Is organic and local so 2008? Here's how MoJo contributing writer Paul Roberts answered that in "Spoiled":
When most of us imagine what a sustainable food economy might look like, chances are we picture a variation on something that already exists—such as organic farming, or a network of local farms and farmers markets, or urban pea patches—only on a much larger scale. The future of food, in other words, will be built from ideas and models that are familiar, relatively simple, and easily distilled into a buying decision: Look for the right label, and you're done.
But that's not the reality. Many of the familiar models don't work well on the scale required to feed billions of people. Or they focus too narrowly on one issue (salad greens that are organic but picked by exploited workers). Or they work only in limited circumstances. (A $4 heirloom tomato is hardly going to save the world.)
"Spoiled" touched such a nerve among readers that we've brought Paul Roberts back to answer your questions this week—and added an ag trade wonk, an organic consumer lobbyist, and a professional foodie to the mix.
They'll be checking in on this MoJo Forum page to discuss food security with readers—and each other. Want to talk to Paul Roberts, Lisa Gosselin, Jim Harkness, and Ryan Zinn about the future of food? Now's your chance. Leave a comment below for our MoJo Food Forum moderators this week and they'll respond.
Lisa Gosselin is the publisher of the award-winning EatingWell magazine and the former editor-in-chief of Audubon magazine. Her most recent project is EatingWell in Season: The Farmers' Market Cookbook:
I could not agree more with Roberts' comments on our food system, and agree that we need to consider the life-cycle impacts of food production, not just be content with the feel-good labels of "organic" and "local."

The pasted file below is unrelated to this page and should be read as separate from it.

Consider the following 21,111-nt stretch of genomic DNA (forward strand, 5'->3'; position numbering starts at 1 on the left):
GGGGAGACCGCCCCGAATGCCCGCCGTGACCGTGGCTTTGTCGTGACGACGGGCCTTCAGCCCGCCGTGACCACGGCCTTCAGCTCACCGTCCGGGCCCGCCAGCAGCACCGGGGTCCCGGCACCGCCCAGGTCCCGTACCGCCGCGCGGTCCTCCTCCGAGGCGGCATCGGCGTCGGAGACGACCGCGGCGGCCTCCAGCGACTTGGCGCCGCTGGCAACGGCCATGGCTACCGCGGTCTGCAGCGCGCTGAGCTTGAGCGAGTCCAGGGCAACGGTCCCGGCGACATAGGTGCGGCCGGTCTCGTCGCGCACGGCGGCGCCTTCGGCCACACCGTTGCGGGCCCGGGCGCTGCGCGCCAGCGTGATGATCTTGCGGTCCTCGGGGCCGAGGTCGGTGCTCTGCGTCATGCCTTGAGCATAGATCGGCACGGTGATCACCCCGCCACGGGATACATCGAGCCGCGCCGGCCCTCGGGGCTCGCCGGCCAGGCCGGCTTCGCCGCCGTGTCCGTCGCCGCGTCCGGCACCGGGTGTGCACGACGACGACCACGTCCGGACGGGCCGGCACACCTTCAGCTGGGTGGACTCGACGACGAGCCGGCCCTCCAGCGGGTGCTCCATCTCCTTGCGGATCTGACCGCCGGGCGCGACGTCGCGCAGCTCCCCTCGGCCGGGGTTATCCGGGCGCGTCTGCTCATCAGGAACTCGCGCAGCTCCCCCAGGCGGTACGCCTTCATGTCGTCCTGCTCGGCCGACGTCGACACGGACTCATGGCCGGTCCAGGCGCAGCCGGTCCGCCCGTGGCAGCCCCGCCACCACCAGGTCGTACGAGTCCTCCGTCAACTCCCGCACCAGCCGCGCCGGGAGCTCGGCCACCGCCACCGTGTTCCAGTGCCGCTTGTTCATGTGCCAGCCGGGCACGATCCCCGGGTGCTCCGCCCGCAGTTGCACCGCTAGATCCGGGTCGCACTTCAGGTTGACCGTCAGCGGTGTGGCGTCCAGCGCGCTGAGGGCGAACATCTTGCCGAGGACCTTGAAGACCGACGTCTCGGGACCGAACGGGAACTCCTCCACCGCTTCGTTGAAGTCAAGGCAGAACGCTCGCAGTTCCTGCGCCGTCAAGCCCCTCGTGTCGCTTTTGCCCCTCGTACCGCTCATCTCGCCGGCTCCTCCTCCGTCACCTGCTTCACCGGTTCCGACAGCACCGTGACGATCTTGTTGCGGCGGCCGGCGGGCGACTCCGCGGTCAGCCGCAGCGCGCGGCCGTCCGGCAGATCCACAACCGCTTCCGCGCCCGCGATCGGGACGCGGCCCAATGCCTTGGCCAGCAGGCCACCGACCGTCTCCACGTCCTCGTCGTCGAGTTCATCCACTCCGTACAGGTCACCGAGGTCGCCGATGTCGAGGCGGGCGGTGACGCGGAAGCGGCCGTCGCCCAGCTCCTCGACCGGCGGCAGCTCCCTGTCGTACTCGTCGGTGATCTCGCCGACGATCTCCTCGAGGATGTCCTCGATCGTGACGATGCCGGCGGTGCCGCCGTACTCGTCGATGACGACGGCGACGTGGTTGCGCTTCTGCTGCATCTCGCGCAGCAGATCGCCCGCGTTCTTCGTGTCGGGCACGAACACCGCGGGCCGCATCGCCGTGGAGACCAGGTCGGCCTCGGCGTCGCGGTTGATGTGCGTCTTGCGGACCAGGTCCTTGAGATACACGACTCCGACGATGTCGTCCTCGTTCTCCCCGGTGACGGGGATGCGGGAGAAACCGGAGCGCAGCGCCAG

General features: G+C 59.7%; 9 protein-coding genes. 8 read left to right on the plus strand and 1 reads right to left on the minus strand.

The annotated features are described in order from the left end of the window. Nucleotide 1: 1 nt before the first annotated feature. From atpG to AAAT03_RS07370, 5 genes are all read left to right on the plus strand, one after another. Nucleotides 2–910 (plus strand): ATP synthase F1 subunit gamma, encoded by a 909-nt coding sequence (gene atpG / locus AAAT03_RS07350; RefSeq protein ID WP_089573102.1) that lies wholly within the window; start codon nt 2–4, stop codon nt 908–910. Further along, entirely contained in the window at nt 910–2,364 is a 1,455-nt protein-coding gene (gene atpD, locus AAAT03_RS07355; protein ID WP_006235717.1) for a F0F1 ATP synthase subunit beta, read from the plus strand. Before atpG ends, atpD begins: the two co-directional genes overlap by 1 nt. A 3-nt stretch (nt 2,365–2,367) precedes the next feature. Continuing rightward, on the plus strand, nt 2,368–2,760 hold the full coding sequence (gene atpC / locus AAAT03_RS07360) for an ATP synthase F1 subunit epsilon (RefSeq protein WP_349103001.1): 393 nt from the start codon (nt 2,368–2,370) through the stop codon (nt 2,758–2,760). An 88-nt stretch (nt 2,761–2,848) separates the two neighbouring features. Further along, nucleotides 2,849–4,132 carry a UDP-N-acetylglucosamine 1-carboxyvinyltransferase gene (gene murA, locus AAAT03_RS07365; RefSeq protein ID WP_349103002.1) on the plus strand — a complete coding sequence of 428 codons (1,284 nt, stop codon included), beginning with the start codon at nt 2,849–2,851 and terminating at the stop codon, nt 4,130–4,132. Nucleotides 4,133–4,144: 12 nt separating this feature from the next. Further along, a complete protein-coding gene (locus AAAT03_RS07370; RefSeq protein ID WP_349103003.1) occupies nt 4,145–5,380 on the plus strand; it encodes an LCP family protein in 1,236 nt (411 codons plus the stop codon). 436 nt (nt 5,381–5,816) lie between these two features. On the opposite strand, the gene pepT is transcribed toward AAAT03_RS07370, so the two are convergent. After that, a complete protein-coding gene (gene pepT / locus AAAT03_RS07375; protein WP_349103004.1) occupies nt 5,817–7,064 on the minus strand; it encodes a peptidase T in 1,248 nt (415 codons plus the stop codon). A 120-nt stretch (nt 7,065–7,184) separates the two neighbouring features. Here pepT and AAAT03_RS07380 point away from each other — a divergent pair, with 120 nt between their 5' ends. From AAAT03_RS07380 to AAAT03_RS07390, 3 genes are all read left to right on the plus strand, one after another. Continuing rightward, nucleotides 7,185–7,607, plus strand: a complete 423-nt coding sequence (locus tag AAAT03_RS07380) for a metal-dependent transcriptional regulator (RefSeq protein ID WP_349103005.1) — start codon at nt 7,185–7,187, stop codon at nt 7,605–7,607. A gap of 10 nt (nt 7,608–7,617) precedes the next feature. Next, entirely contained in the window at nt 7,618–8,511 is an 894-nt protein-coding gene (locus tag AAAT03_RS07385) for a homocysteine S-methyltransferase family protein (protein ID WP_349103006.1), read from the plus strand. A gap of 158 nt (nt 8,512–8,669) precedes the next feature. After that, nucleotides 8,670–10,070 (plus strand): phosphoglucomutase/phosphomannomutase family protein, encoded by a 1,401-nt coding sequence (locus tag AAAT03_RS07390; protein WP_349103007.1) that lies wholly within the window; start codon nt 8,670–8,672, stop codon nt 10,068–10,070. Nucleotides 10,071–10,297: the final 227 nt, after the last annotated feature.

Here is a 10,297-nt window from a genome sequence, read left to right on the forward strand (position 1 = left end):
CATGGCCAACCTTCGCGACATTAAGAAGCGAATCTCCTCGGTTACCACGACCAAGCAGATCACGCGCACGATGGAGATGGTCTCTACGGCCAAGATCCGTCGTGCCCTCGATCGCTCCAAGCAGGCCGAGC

Yet if people have a better understanding and appreciation of food because they grew it themselves, or met the farmer who grew it, that's a good thing. If they think twice about spraying pesticides on their lawn because they just bought organic strawberries, that's a good thing. If they realize that to eat farmed salmon today may mean their children will never know the taste of wild salmon, that's a good thing.
Rather than think that that any one system on its own—local, organic, vegan, you name it—is the solution, we need to keep asking questions, looking for answers, and eating more vegetables. That's the healthiest thing we can do for ourselves and our planet.
Jim Harkness is president of the Institute for Agriculture and Trade Policy. He has served as an adviser for the World Bank and the United Nations Food and Agriculture Organization, and is a contributor to two recent books: Mandate for Change and Thinking Big:
Organic and local as designer labels may be an elitist passing fancy, but as principles for building a fair and sustainable food system they are essential. Yes, in a consumer society even good ideas get appropriated and commodified. ("The revolution is just a T-shirt away!") But this is more useful as a wry observation about the ironies of anti-systemic movements than as a thesis for analyzing the problems of the food system. The use or misuse of organic and local is not The Problem, and I have never met a food activist or farmer who thought $4 heirloom tomatoes would save the world. The Problem is corporate agriculture supported by market fundamentalist ideology, and although Roberts raises some important issues he takes too much of that carefully constructed conventional wisdom for granted.
Instead of helping a farmer who's been snubbed by his organic neighbors to feel better about using Roundup, we should focus on understanding and changing the system that makes using deadly chemicals seem like his cheapest, easiest option.
Ryan Zinn is national campaigns coordinator of the Organic Consumers Association:
"Is organic and local so 2008?" More like organic and local is so 2018! While Roberts' attempt at deconstructing and demystifying "organic" and "local" is both admirable and needed, building a truly sustainable food system is infinitely more complex, yet increasingly attainable. Roberts' analysis represents a pre-2008 mentality, one that does not reflect emerging partnerships between workers and consumers to build a sustainable supply chain, the boom of modern urban homesteading, and the institutional changes at virtually every level of government. In fact, the current economic crisis and looming environmental calamities have forced our nation to finally reflect and act on "what's for dinner?"